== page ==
South Slave

François Paulette ‘had second thoughts’ on Order of Canada


Dënesųłiné Elder François Paulette says he paused on discovering he was to receive one of the highest honours in the country: appointment as an officer of the Order of Canada.

The well-known Dene leader told Cabin Radio: “My first thought was, well, that’s a colonial system that’s giving me this medal.” Paulette said he was ultimately persuaded to attend the ceremony and accept the honour for his grandchildren.

The office of Governor General Julie Payette said Paulette was being recognized for his “contributions to Indigenous treaty rights and for his advocacy of circumpolar health research.”

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Paulette is the only appointee from the NWT in this round of honours. He joins four appointees from Nunavut – John Amagoalik, Josef Svoboda, Johnny Nurraq Seotaituq Issaluk, and Paul Nicklen – and Pita Aatami of Kuujjuaq, Quebec.

A founding member of the Indian Brotherhood, the forerunner to the Dene Nation, Paulette has been a longtime advocate for Indigenous rights. His and other Dene leaders’ long-held concerns about the written terms of Treaties 8 and 11, in which the federal government asserted the Dene had surrendered their rights to the land, reached the courts in what is known as the Paulette caveat.

The case was triggered by Paulette and 15 other Dene chiefs, who opposed the planned Mackenzie Valley Gas Pipeline and hoped to establish Dene rights over Crown lands on which the pipeline was to be constructed.

While NWT Supreme Court Justice WG Morrow affirmed the Dene people’s right to the land and its resources, much of the ruling was eventually overturned by the Supreme Court of Canada. However, the case remained a “partial victory” – in the worlds of the Prince of Wales Northern Heritage Centre – as Morrow’s findings regarding Dene Aboriginal rights were not overturned. This opened the door for self-government negotiations and the Berger Inquiry into the proposed pipeline.

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“That was a huge accomplishment for the chiefs and the Mackenzie Valley,” Paulette said. “That the Crown finally announced that there is such a thing as … Aboriginal rights, that these treaties were not surrender treaties, that we had a prior interest to lands over 450,000 square miles.”

©NWT Archives/NCS Native Press/N-2018-010

François Paulette, second from left, at a Fort Smith community hearing for the Mackenzie Valley Pipeline Inquiry. Native Press/NWT Archives

As territories, provinces, and the federal government debate whether to adopt the United Nations Declaration on the Rights of Indigenous Peoples (Undrip), Paulette reflected on the time taken to for that piece of international legislation to be written. In 1977, a delegation of chiefs from Canada attended the Geneva Conference – the beginning of what would, decades later, become Undrip.

Born on the land near Fort Fitzgerald in 1949, Paulette went to residential school for three years from age six. When it was time to go back for his fourth year, he hid in the bush until the transport to school had left.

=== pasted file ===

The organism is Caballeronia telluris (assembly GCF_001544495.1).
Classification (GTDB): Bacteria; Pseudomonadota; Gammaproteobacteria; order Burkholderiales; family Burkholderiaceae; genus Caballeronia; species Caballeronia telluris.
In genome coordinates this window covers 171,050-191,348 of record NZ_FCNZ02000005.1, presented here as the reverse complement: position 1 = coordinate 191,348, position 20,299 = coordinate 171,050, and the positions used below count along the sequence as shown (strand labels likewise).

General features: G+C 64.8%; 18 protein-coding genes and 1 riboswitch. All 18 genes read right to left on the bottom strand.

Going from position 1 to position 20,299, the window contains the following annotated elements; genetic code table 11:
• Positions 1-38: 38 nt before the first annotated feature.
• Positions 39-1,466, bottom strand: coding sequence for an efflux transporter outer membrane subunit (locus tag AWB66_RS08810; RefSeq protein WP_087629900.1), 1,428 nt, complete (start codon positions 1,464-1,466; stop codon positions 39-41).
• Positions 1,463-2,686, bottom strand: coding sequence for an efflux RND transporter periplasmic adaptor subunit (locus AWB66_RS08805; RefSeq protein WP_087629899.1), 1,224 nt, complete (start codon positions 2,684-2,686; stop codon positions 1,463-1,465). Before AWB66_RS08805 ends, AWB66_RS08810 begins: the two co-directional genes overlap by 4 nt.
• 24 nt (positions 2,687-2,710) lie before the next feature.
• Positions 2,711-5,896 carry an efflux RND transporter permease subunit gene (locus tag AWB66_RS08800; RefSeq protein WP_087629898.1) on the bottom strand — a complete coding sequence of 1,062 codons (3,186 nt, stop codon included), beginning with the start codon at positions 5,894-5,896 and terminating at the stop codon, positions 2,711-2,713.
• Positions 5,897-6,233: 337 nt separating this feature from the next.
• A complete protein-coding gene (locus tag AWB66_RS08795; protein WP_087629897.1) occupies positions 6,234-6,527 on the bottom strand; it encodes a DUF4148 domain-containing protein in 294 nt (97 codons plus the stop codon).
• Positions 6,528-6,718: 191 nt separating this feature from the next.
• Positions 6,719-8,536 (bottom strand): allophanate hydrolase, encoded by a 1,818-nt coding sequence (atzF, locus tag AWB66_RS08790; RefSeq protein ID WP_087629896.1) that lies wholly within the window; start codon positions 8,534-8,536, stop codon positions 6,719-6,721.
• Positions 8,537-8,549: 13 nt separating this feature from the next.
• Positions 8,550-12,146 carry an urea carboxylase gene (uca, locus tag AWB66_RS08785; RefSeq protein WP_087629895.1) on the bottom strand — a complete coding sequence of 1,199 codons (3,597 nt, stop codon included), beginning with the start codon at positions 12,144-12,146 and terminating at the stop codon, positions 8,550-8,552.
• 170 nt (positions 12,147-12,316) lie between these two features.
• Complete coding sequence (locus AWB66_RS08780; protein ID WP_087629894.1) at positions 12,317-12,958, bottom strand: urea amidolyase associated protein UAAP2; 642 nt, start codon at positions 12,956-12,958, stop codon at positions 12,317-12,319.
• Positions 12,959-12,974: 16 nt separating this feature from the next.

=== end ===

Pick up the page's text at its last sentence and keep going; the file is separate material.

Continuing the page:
“That was the place that I was sent to without my consent. I was forced to go there. Instead of teaching me all the right things, that’s where I learned to be a revolutionary,” he said in a 2014 biography. He later returned to school at Akaitcho Hall in Yellowknife, but was able to keep and speak his language fluently.

Paulette said leadership runs deeply in his blood. The son of a chief, he became the youngest chief in the NWT at age 21. It was during this time he confronted his alcoholism, Paulette said.

“At the young age at the age of 24, at the end of ’74, that’s when I put alcohol aside and began to really work on the path of healing,” he said. “I had to evolve to become a much more effective leader, and that I must be sober.”

Paulette is also a climate activist, organizing opposition to tar sands developments and hydro development on the Slave River. His Smith’s Landing First Nation lies downstream from a proposed 260,000-barrel-a-day oilsands development – Teck Resources’ Frontier Mine – which was deemed in the public interest by a review panel this summer.

Paulette feels the development would be disastrous for the health of people living along the downstream waterways, calling the mine a “disgusting” double standard given Canada’s public commitment to action against climate change.

“This mine, as proposed, will kill our river,” he said. “I urge the leadership to stand forth and the minister of environment and climate change to concentrate on the Paris Agreement and just not approve Teck Resources.

“The leadership need to stand up. You need to be counted. know that I’m not alone, there are people that support me, but I’m not afraid to speak. I have no fear. Mother Earth, our ancestors, our grandfathers are supporting us, are backing us.”

Paulette holds an honorary diploma in social work from Aurora College. He was one of the team members awarded the Arctic Inspiration Prize in 2012 for the initiative to protect Thaidene Nëné.

A total of 120 people across the country were appointed to the Order of Canada this year. The order, one of Canada’s most prestigious awards, honours people who have shaped Canadian society through their service, innovations, and compassion.

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